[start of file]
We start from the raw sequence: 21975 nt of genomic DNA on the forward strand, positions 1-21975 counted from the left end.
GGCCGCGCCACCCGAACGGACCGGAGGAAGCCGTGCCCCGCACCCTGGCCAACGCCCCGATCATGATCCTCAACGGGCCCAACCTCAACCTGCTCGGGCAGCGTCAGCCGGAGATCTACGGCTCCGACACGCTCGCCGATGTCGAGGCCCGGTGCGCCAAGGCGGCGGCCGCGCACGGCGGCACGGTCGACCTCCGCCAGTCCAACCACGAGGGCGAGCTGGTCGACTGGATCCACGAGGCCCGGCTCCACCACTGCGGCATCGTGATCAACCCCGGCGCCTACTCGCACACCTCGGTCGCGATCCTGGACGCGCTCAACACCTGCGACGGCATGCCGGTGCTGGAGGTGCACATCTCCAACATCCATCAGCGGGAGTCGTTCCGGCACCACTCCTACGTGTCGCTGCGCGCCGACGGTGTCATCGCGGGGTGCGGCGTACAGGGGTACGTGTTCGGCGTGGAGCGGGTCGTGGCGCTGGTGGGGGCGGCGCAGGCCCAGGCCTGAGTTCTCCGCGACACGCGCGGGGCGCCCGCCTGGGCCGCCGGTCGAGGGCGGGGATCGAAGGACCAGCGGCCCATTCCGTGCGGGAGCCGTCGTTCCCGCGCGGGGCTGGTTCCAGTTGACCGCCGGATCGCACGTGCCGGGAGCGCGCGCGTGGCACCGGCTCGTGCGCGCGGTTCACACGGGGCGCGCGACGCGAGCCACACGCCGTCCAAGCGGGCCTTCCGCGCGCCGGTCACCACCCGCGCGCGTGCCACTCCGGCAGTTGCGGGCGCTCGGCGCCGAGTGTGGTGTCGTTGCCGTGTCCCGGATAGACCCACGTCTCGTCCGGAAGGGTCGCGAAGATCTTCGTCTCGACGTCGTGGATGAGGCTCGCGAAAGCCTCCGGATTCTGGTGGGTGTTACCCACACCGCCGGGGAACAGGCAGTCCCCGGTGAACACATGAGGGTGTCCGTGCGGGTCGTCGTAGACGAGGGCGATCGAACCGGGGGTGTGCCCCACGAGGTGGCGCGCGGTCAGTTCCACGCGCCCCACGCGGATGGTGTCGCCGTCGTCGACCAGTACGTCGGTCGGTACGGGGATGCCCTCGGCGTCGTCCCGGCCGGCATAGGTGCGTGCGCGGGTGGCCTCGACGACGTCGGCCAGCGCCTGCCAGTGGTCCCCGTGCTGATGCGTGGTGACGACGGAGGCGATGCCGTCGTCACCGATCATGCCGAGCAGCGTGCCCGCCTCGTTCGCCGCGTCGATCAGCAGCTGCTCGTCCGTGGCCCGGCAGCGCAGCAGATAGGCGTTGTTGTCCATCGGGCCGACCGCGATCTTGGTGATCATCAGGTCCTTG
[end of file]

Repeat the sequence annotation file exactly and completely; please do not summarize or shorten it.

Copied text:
We start from the raw sequence: 21975 nt of genomic DNA on the forward strand, positions 1-21975 counted from the left end.
GGCCGCGCCACCCGAACGGACCGGAGGAAGCCGTGCCCCGCACCCTGGCCAACGCCCCGATCATGATCCTCAACGGGCCCAACCTCAACCTGCTCGGGCAGCGTCAGCCGGAGATCTACGGCTCCGACACGCTCGCCGATGTCGAGGCCCGGTGCGCCAAGGCGGCGGCCGCGCACGGCGGCACGGTCGACCTCCGCCAGTCCAACCACGAGGGCGAGCTGGTCGACTGGATCCACGAGGCCCGGCTCCACCACTGCGGCATCGTGATCAACCCCGGCGCCTACTCGCACACCTCGGTCGCGATCCTGGACGCGCTCAACACCTGCGACGGCATGCCGGTGCTGGAGGTGCACATCTCCAACATCCATCAGCGGGAGTCGTTCCGGCACCACTCCTACGTGTCGCTGCGCGCCGACGGTGTCATCGCGGGGTGCGGCGTACAGGGGTACGTGTTCGGCGTGGAGCGGGTCGTGGCGCTGGTGGGGGCGGCGCAGGCCCAGGCCTGAGTTCTCCGCGACACGCGCGGGGCGCCCGCCTGGGCCGCCGGTCGAGGGCGGGGATCGAAGGACCAGCGGCCCATTCCGTGCGGGAGCCGTCGTTCCCGCGCGGGGCTGGTTCCAGTTGACCGCCGGATCGCACGTGCCGGGAGCGCGCGCGTGGCACCGGCTCGTGCGCGCGGTTCACACGGGGCGCGCGACGCGAGCCACACGCCGTCCAAGCGGGCCTTCCGCGCGCCGGTCACCACCCGCGCGCGTGCCACTCCGGCAGTTGCGGGCGCTCGGCGCCGAGTGTGGTGTCGTTGCCGTGTCCCGGATAGACCCACGTCTCGTCCGGAAGGGTCGCGAAGATCTTCGTCTCGACGTCGTGGATGAGGCTCGCGAAAGCCTCCGGATTCTGGTGGGTGTTACCCACACCGCCGGGGAACAGGCAGTCCCCGGTGAACACATGAGGGTGTCCGTGCGGGTCGTCGTAGACGAGGGCGATCGAACCGGGGGTGTGCCCCACGAGGTGGCGCGCGGTCAGTTCCACGCGCCCCACGCGGATGGTGTCGCCGTCGTCGACCAGTACGTCGGTCGGTACGGGGATGCCCTCGGCGTCGTCCCGGCCGGCATAGGTGCGTGCGCGGGTGGCCTCGACGACGTCGGCCAGCGCCTGCCAGTGGTCCCCGTGCTGATGCGTGGTGACGACGGAGGCGATGCCGTCGTCACCGATCATGCCGAGCAGCGTGCCCGCCTCGTTCGCCGCGTCGATCAGCAGCTGCTCGTCCGTGGCCCGGCAGCGCAGCAGATAGGCGTTGTTGTCCATCGGGCCGACCGCGATCTTGGTGATCATCAGGTCCTTG